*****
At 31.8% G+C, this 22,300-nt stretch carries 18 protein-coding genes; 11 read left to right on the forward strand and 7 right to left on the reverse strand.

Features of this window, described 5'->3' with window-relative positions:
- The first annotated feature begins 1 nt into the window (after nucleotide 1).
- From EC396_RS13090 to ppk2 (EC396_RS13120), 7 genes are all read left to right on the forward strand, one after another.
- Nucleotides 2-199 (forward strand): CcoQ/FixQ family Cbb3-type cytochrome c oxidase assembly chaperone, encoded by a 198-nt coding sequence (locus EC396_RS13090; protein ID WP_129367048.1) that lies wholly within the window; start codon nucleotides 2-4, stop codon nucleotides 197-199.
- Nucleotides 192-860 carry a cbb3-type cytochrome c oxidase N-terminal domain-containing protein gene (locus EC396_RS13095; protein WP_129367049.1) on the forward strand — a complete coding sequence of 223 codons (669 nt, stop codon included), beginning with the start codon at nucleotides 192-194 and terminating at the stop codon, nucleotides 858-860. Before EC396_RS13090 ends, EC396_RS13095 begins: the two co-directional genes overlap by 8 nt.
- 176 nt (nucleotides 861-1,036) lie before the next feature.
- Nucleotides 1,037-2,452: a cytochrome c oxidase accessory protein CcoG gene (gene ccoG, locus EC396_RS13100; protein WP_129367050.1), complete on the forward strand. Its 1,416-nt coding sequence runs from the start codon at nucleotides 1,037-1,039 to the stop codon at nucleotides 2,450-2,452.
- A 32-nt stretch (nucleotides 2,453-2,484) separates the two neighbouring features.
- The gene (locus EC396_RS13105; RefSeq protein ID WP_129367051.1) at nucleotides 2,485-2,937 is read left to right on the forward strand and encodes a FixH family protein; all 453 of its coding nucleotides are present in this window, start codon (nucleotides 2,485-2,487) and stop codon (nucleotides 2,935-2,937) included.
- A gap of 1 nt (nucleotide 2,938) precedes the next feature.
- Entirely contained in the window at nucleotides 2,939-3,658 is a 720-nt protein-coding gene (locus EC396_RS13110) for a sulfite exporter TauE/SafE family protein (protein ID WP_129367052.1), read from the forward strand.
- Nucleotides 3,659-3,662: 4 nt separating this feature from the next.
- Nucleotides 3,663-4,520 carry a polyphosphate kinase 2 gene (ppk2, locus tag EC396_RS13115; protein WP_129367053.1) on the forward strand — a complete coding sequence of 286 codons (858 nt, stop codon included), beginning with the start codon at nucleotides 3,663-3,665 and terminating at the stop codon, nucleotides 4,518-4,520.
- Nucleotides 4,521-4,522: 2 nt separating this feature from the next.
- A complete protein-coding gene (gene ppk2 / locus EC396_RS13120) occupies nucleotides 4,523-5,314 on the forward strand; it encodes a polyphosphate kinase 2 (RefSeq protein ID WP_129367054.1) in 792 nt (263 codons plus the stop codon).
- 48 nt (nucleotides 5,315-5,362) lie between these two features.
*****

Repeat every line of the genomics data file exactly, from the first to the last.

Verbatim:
At 31.8% G+C, this 22,300-nt stretch carries 18 protein-coding genes; 11 read left to right on the forward strand and 7 right to left on the reverse strand.

Features of this window, described 5'->3' with window-relative positions:
- The first annotated feature begins 1 nt into the window (after nucleotide 1).
- From EC396_RS13090 to ppk2 (EC396_RS13120), 7 genes are all read left to right on the forward strand, one after another.
- Nucleotides 2-199 (forward strand): CcoQ/FixQ family Cbb3-type cytochrome c oxidase assembly chaperone, encoded by a 198-nt coding sequence (locus EC396_RS13090; protein ID WP_129367048.1) that lies wholly within the window; start codon nucleotides 2-4, stop codon nucleotides 197-199.
- Nucleotides 192-860 carry a cbb3-type cytochrome c oxidase N-terminal domain-containing protein gene (locus EC396_RS13095; protein WP_129367049.1) on the forward strand — a complete coding sequence of 223 codons (669 nt, stop codon included), beginning with the start codon at nucleotides 192-194 and terminating at the stop codon, nucleotides 858-860. Before EC396_RS13090 ends, EC396_RS13095 begins: the two co-directional genes overlap by 8 nt.
- 176 nt (nucleotides 861-1,036) lie before the next feature.
- Nucleotides 1,037-2,452: a cytochrome c oxidase accessory protein CcoG gene (gene ccoG, locus EC396_RS13100; protein WP_129367050.1), complete on the forward strand. Its 1,416-nt coding sequence runs from the start codon at nucleotides 1,037-1,039 to the stop codon at nucleotides 2,450-2,452.
- A 32-nt stretch (nucleotides 2,453-2,484) separates the two neighbouring features.
- The gene (locus EC396_RS13105; RefSeq protein ID WP_129367051.1) at nucleotides 2,485-2,937 is read left to right on the forward strand and encodes a FixH family protein; all 453 of its coding nucleotides are present in this window, start codon (nucleotides 2,485-2,487) and stop codon (nucleotides 2,935-2,937) included.
- A gap of 1 nt (nucleotide 2,938) precedes the next feature.
- Entirely contained in the window at nucleotides 2,939-3,658 is a 720-nt protein-coding gene (locus EC396_RS13110) for a sulfite exporter TauE/SafE family protein (protein ID WP_129367052.1), read from the forward strand.
- Nucleotides 3,659-3,662: 4 nt separating this feature from the next.
- Nucleotides 3,663-4,520 carry a polyphosphate kinase 2 gene (ppk2, locus tag EC396_RS13115; protein WP_129367053.1) on the forward strand — a complete coding sequence of 286 codons (858 nt, stop codon included), beginning with the start codon at nucleotides 3,663-3,665 and terminating at the stop codon, nucleotides 4,518-4,520.
- Nucleotides 4,521-4,522: 2 nt separating this feature from the next.
- A complete protein-coding gene (gene ppk2 / locus EC396_RS13120) occupies nucleotides 4,523-5,314 on the forward strand; it encodes a polyphosphate kinase 2 (RefSeq protein ID WP_129367054.1) in 792 nt (263 codons plus the stop codon).
- 48 nt (nucleotides 5,315-5,362) lie between these two features.